It is crippling. Captivating. It seeps into your heart and marks its claim as an unwelcome tenant.
It is foolish to think fear is only defined as a sudden panic or a specific phobia. Rather, the most dangerous fear is the one that sits in your heart and slowly gnaws at your core. It eats away at your security, tampers with your joy, and conditions your love.
It doesn’t stick out and proclaim its presence. No, this fear lurks in the shadows of your self awareness. It is quite curious though that we as humans are drawn to it. We grow accustomed to the gnawing pain and hold on to it like an orphan to their favorite teddy bear. If it is taken away we feel the openness of freedom course through our veins and feel vulnerable only to climb back in to the false shelter of anxiety and fear.
We want to be a slave because it means something else will make our decisions for us. Anxiety turns to insecurity which people then cast on to others as insignificant remarks about a passerby or sly insults wrapped in the pleasant tone of a humorous joke.
We project our insecurities on others hoping that no one will notice the fault lies in the tongue that speaks it.
So we shift our appearance according to our audience in order to put on the best mask for our surroundings. We refuse to let any opportunity to better our public display pass us by. If you want proof simply go to your Instagram feed. We do not show our wounds or discuss what is truly bothering us at risk that someone will look down upon us or disagree.
Most of us can find a commonplace in all of this. Through fear, insecurity, and false identity we see that we “accept grace in theory but deny it in practice” (TRG). We are refusing Jesus’ open hand in invitation to the gates of Heaven. If the kingdom of God is the kingdom of freedom then we decline the offer and return to our shackles of fear.
But wait… this is not right. This is not living.
I am brought back to a time when a close friend was struggling with all of the problems above. Fear had captivated her heart and she could not believe in Love because of it. I was driving down the highway and the Lord interrupted my thoughts. He wanted to tell me about her. His sweet words wrapped around her like a beautiful melody. He said,
What do you believe? Consider your fundamental truths. Do you know that you are free? Your shackles are broken. You have heard about Me but do you trust Me? Love Me? When I stood there broken just as you are and I looked up into your eyes did you see the tremendous love I have for you? I promised to be with you and will not break my everlasting promises. There is not a fiber in My being that is against you. I have not abandoned you to these worldly grievances. Your soul is worthy. It is good. It is clean through Me. If you will have Me I am completely and utterly yours. Will you deny that? I will not stop loving you. I want all of you. I will not stop.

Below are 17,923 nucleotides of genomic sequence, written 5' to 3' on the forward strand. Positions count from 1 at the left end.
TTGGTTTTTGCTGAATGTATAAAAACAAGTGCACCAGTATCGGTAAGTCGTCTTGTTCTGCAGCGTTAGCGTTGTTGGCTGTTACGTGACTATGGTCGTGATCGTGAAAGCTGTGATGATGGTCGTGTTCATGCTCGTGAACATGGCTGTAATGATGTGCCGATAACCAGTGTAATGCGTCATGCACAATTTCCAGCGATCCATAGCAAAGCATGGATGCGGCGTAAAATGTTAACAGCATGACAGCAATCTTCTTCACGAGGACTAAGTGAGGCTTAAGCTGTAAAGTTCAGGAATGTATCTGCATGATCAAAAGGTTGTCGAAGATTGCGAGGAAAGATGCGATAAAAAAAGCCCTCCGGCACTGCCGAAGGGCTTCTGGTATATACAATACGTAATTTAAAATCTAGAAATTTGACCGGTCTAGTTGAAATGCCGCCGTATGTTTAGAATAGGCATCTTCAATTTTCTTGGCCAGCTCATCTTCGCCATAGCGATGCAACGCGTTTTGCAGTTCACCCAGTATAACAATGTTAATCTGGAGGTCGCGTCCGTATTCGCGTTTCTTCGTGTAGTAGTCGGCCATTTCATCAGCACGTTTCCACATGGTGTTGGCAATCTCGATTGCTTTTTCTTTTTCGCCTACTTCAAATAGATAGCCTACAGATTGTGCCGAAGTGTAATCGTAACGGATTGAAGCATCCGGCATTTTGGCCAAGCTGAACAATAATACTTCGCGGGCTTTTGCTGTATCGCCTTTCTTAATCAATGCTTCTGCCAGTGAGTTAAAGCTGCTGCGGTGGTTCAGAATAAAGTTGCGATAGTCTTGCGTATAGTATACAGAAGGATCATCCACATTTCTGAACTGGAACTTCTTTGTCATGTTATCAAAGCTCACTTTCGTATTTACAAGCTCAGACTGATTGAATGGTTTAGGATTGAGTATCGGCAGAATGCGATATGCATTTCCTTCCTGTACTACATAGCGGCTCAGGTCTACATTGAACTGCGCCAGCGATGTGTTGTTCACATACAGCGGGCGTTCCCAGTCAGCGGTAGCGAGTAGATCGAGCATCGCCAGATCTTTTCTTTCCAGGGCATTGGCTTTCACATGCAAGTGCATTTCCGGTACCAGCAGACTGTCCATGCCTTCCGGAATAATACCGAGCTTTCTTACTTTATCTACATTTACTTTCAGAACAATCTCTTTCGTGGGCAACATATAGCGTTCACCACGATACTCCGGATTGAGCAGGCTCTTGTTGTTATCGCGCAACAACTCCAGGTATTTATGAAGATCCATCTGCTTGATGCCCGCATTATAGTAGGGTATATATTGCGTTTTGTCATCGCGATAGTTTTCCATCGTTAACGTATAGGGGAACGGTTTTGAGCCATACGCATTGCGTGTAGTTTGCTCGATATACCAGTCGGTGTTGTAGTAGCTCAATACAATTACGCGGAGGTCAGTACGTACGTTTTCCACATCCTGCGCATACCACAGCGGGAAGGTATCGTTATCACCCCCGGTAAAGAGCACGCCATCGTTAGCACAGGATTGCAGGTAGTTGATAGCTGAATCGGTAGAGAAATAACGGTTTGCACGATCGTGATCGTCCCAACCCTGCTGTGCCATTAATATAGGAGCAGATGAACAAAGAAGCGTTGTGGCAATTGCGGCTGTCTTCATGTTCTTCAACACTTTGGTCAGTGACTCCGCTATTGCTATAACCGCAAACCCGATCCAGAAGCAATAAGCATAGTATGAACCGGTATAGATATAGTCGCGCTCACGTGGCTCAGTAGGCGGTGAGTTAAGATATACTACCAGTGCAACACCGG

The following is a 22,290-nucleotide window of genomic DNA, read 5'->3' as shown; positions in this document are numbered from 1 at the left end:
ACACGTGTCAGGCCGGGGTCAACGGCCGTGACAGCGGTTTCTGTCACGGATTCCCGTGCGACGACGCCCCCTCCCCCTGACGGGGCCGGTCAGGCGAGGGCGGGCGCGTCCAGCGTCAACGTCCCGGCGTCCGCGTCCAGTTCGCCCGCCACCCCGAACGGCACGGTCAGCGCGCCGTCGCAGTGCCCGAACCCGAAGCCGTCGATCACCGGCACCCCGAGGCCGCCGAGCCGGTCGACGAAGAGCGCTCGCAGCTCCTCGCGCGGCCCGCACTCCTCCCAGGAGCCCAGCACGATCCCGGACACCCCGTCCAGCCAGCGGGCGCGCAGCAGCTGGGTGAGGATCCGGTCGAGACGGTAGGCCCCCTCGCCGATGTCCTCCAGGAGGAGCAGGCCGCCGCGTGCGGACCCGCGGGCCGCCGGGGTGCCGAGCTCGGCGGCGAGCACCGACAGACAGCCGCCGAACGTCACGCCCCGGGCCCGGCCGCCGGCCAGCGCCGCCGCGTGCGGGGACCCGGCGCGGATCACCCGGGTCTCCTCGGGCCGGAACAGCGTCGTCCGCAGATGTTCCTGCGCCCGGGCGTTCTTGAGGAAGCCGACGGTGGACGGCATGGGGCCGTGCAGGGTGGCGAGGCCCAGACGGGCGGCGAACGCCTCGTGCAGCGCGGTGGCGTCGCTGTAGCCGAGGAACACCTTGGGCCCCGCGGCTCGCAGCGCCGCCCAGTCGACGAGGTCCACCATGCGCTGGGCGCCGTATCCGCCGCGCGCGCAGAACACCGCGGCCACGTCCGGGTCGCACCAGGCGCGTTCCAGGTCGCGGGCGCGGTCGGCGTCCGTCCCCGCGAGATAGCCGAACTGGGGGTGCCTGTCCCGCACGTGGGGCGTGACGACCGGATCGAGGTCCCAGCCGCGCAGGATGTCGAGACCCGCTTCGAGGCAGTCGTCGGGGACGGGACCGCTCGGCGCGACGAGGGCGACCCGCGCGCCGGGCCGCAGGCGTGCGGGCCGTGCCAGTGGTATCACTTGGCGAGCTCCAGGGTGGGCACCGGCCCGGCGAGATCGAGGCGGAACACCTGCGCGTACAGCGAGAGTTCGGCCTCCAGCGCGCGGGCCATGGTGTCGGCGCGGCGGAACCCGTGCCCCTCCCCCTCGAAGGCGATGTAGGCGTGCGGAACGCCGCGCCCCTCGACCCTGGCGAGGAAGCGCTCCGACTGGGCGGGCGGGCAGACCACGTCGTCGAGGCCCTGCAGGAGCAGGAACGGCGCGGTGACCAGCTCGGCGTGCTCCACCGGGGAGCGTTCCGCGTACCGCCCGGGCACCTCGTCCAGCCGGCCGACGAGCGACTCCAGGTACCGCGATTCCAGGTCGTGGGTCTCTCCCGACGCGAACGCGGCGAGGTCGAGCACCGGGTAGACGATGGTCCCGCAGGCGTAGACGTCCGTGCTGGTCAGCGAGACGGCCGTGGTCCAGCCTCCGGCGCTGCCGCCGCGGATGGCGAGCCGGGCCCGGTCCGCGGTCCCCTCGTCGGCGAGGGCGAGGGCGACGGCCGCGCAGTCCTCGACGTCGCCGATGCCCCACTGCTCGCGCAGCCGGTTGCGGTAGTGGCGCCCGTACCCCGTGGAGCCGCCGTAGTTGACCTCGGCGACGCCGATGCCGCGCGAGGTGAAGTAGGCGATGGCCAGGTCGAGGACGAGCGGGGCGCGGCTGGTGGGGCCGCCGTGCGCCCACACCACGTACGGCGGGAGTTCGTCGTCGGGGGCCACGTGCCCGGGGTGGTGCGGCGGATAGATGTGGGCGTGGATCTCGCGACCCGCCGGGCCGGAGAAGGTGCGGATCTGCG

Heaven touches earth so He can cradle you in His arms. It is the essential truth. He looks through your brokenness and sees your inner being. The most beautiful creature ever beheld. He is proud of His creation.
1 John 4:18 says, “In love there is no room for fear, but perfect love drives out fear: because fear implies punishment, and no one who is afraid has come to perfection in love.”
It is of the utmost importance that you understand His invitation for you is always open. He looks at you with extreme compassion, absolute fondness, and everlasting forgiveness. When we choose to remain in Him as He remains in us His heart swells with pride.
“In Christ Jesus freedom from fear empowers us to let go of the desire to appear good, so that we can move freely in the mystery of who we really are” (TRG).
We don’t have to appear put together and clean for others. We can rejoice in our brokenness together. On our journey as we collect the bits and pieces of ourselves we can look up and see others doing the same. For when we display our wounds we can heal together.
“Judgment depends on what we see, how deeply we look at the other, how honestly we face ourselves, how willing we are to read the human story beneath the frightened face” (TRG).
Our stories are too fascinating to be afraid to share them. Here we are allotted a certain amount of precious time and through this time we experience things so great that our feeble minds have trouble comprehending it all. He embodied flesh to experience the same things we do. He came for a bigger purpose.
In Dostoyevsky’s novel The Brothers Karamazov he describes the trail of Jesus against the Grand Inquisitor-meaning the church. It goes like this:
The Grand Inquisitor, an old man with withered face and sunken eyes, finally ended his blistering indictment against Jesus’ naivete and idealism. When the Inquisitor ceased speaking, he waited some time for his Prisoner to answer him. His silence weighed down upon him. He saw that the Prisoner had listened intently all the time, looking gently in his face and evidently not wishing to reply. The old man longed for Him to say something, however bitter and terrible. But He suddenly approached the old man in silence and softly kissed him on his bloodless aged lips. That was all His answer. The old man shuttered. His lips moved. He went to the door, opened it, and said to Him, “Go…”
and the kiss glowed in the old man’s heart.”
The citation TRG is referring to the wonderful book titled The Ragamuffin Gospel by Brennan Manning.